Asian Americans are present in all 50 states and the District of Columbia, ranging from a low of 0.6 percent in the state of Montana to a high of 38.6 percent in the state of Hawaii.   Their recent voting patterns showed a strong trend: where Asian Americans are present in relatively high percentage in a state, the state tends to vote for the Democratic candidate, and vice versa.  The figure above confirms this pattern.
Based on the most recent CNN electoral map, among 19 states whose Asian American population is at least 2.9% of its state population, 14 are solidly for or leaning towards Obama, accounting for 189 electoral votes.  Among the 18 states with no more than 1.6% Asian Americans in its population, 15 are solidly for or leaning towards Romney, accounting for 99 electoral votes.  Although the number of states is about the same for each candidate, Obama enjoys an advantage in electoral vote count because Asian Americans tend to live in urban areas of states that are large in population. 
Seven of the 9 “toss-up” states are in the middle range where Asian Americans make up between 1.7% and 2.8% of the state population.  
Based on this observed relationship, Biao Yang, a graduate student in statistics at George Washington University, constructed a multinomial logistic regression model to first predict the chance of a candidate winning the electoral votes of each of the 9 “toss-up” states and then applied the estimated probabilities to run 100,000 computer simulations on who will win the ultimate electoral vote count.
The result: Obama’s chance of winning the November 6 election is estimated to be 78.03%, and Romney 21.84%.  The probabilities do not add up to one because a tie of 269-269 may occur with 0.13% probability.   Biao’s predicted electoral vote count is 284-254 in favor of Obama.
We will find out how good these predictions are on November 7.
Asian Americans can have an important influence on the outcome of the November 6 presidential election.  However, regardless of their preference for political party or candidate, they have to register and vote to make a real difference.

Counting Flush Toilets to Advance Democracy

About 3 million households are randomly selected and asked question 8b in the American Community Survey (ACS) every year:
“Does this house, apartment, or mobile home have a flush toilet?”
The Census Bureau collects the survey data and reports the statistical summaries.  However, a few Congressmen recently cited this question as an example of how ACS invades our privacy and violates our constitutional rights.  The House of Representatives passed a bill last week to eliminate funding for the ACS although the Census Bureau cannot publish my or your personal response to the question until 72 years later.  Strong laws are already present to protect our personal privacy.
Questions about flush toilets first appeared in the 1940 census.  There were originally 5 choices about the availability of shared or private use of indoor flush toilets, indoor non-flush toilets, outdoor toilets, or no toilet at all. Progress over time reduced them to today’s one question.
Will we miss the flush toilet and ACS data?  You bet.
Plumbing data are still essential components for the development of public assistance for housing and fair market values; public health officials use the data as an indicator of areas in danger of ground water contamination and waterborne diseases. One of the United Nations Millennium Development Goals is to reduce by half the proportion of the world’s population without sustainable access to safe drinking water and sanitation including flush toilets by 2015.  We have made tremendous progress in the last 72 years, but much of the rest of the world is not as fortunate as we are in using flush toilets.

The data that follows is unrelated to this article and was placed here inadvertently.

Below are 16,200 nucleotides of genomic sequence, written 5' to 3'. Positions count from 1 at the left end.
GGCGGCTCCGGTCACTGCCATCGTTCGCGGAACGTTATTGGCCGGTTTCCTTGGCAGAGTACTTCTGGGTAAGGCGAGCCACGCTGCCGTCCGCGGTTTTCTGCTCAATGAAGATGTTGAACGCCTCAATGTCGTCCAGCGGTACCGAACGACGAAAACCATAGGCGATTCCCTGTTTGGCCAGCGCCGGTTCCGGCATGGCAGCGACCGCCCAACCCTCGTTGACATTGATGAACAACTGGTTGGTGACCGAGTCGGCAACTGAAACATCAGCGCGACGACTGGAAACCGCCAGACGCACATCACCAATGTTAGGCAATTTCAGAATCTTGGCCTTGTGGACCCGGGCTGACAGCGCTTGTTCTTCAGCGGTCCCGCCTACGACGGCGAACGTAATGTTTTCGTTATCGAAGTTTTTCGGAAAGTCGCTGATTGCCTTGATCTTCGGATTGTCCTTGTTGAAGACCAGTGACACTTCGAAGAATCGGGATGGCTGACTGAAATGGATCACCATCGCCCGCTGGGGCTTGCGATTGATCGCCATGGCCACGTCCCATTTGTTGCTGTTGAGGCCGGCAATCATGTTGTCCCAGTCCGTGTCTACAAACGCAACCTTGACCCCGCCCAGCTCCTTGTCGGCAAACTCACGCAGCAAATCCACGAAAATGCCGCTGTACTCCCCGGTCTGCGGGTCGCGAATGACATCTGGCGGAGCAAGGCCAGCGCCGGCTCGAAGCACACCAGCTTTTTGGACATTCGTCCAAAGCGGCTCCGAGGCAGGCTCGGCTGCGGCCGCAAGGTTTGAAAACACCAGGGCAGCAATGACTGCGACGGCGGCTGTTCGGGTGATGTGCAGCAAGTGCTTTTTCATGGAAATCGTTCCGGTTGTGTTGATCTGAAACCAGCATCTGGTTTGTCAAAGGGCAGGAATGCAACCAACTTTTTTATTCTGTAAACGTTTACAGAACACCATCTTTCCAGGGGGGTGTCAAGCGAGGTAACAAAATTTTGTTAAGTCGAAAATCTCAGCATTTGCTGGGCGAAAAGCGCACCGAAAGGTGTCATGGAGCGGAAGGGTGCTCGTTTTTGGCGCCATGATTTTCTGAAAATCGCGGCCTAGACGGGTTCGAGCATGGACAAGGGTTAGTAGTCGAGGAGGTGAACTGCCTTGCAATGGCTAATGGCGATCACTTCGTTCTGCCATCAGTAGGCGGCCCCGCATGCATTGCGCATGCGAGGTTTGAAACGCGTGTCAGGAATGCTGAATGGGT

For those of us who have experienced squatting on a plank above an 8-foot hole to provide biological relief, a flush toilet is an important part of the life, liberty and happiness that we have been pursuing.
Eliminating the ACS “would cause massive disruptions in the federal government,” according to Andrew Reamer, a research professor at the George Washington University Institute of Public Policy.  The Washington Post describes the House action “among the most shortsighted measures we have seen in this Congress.”  In terms of cost savings, “eliminating the ACS is like declining to buy stethoscopes in order to reduce health-care expenses.”  The New York Times calls it “know-nothingness at a new level.”
Availability of flush toilets is only one of the important indicators derived from the ACS.  In addition to helping to determine how hundreds of billions of dollars in public funds are distributed each year, ACS provides vital socio-economic indicators that collectively describe the current state of the American people and society and measure progress by comparing with past results including demographics, education, disabilities, employment and family – who we are and where we have been as a people.
Among the questions asked in the first U.S. census in 1790 were the number of slaves and all other free persons in a household.  These questions are no longer asked because we have outgrown their relevance.  One day the question on flush toilets will also become obsolete; it will be replaced by other questions as we continue to evolve and grow as a democratic nation.
Making wise use of data and continuing to inform the citizenry promote good governance and have enhanced the American democratic process for more than two centuries.  Eliminating rigorous, scientific collection of national data of economic, social, and demographic significance such as the ACS can only degrade the public’s understanding of complex, dynamic trends in our society.   Without such reliable data, the formulation of public policy would then be based on speculation, conjecture and ignorance which is not in our nation’s best interest.